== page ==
Discussions are to take place “shortly” on the question of whether the Hill of Uisneach, along with other royal sites in Ireland, should be nominated as UNESCO World Heritage Sites.
Deputy Willie Penrose raised the subject for discussion at Dáil Éireann level recently, when he asked what the situation was.
The response from the Minister for Arts, Heritage and the Gaeltacht, Deputy Jimmy Deenihan, was that the process involves initially drawing up a “Tentative List” of sites they consider worthy of inclusion.
Ireland’s Tentative List was submitted to UNESCO in March 2010, and it included the Hill of Uisneach.
The next stage is, however, “a significant undertaking”, said Minister Deenihan, explaining that it requires the development of “comprehensive nomination documentation”, including a management plan for the property.
Affter the nomination is made, three international bodies evaluate the submission, and once they have done so, the intergovernmental World Heritage Committee makes the final decision.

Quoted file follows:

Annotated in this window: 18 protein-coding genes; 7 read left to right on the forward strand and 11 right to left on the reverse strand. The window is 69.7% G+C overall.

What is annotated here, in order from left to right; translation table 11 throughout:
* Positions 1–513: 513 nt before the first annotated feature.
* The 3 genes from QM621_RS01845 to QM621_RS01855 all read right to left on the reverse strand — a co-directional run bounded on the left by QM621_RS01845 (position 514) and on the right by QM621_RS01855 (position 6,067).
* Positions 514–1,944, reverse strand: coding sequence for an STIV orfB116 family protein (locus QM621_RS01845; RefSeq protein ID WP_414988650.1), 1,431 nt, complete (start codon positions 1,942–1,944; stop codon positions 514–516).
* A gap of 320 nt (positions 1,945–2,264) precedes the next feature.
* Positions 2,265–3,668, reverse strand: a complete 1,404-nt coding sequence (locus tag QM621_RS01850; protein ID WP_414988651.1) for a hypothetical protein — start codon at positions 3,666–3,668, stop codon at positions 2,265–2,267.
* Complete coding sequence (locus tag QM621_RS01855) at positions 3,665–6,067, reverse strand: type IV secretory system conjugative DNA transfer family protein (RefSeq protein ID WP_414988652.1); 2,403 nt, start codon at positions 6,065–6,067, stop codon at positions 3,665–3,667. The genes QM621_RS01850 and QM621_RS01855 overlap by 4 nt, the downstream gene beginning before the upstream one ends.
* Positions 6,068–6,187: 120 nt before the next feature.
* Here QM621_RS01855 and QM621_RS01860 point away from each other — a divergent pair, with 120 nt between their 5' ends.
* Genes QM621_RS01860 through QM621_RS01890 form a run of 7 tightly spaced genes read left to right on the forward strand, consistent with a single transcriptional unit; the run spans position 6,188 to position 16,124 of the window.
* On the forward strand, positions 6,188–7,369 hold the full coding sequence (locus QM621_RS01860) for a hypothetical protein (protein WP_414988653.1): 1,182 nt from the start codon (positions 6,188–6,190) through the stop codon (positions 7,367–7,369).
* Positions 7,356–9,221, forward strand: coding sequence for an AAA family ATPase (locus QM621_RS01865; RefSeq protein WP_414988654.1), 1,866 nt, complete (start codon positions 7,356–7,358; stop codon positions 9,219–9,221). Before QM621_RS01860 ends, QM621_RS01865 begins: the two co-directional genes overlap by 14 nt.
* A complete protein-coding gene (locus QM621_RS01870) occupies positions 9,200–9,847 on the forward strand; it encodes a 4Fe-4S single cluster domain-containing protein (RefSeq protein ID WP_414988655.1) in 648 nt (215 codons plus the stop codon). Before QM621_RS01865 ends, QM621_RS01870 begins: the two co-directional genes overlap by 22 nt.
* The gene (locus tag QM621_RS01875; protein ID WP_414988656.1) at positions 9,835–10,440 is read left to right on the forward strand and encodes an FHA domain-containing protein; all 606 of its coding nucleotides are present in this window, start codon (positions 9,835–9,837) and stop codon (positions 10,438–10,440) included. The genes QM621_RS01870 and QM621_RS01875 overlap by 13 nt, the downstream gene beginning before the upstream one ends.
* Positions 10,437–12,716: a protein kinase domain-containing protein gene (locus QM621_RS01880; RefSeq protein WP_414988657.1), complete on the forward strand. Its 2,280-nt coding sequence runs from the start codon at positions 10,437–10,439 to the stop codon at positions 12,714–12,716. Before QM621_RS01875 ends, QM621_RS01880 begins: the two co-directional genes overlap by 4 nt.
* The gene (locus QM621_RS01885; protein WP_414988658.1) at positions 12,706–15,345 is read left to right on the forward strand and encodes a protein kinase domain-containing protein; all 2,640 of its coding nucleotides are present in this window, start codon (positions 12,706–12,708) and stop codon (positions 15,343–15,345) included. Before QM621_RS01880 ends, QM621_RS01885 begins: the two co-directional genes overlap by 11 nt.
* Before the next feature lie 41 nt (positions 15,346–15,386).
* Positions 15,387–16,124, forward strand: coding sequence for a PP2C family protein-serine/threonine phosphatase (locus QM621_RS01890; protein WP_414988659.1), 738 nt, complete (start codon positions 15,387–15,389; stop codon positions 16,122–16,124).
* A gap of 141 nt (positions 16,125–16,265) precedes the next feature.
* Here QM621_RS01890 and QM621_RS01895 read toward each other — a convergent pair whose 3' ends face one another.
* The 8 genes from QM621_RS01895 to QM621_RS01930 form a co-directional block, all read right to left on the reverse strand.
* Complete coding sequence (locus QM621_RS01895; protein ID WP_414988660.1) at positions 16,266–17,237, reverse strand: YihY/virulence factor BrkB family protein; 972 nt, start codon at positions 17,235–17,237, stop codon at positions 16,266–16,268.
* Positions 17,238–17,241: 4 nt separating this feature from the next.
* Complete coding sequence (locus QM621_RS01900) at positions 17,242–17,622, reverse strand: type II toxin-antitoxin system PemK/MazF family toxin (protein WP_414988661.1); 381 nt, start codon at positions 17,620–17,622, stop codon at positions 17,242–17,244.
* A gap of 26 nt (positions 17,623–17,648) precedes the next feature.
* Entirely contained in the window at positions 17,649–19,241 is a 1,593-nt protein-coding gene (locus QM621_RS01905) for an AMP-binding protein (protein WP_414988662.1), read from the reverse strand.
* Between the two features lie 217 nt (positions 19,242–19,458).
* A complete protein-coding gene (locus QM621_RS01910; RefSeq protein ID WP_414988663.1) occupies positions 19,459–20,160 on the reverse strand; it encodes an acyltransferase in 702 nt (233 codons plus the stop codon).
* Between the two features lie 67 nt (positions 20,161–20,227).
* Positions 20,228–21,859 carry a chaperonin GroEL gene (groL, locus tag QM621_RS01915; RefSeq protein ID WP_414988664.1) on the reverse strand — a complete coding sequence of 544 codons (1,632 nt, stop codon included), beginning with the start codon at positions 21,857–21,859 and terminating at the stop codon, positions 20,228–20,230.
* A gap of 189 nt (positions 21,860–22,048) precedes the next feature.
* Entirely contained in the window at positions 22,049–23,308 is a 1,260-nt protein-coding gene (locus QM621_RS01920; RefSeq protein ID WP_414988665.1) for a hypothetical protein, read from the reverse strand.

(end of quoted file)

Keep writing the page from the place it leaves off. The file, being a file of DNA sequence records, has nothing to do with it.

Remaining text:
Minister Deenihan revealed that in September 2013, a seminar was hosted here to establish the extent of local interest in going for World Heritage status.
“My department has been in ongoing contact with relevant local authorities and community representatives since the seminar to further clarify the significant research and other requirements involved in preparing nomination documentation,” he stated.
The minister then went on to state that as part of this process, a further meeting will take place shortly with representatives from the areas included as Royal Sites on the tentative list, including the Hill of Uisneach.
The other royal sites included were: Cashel, Dún Ailinne, the Rathcroghan Complex, the Tara Complex, and consideration is being given at this stage, in consultation with Armagh City and District Council and the Northern Ireland Environment Agency, to the possibility of adding Eamhain Mhacha/Navan Fort in Armagh to the list.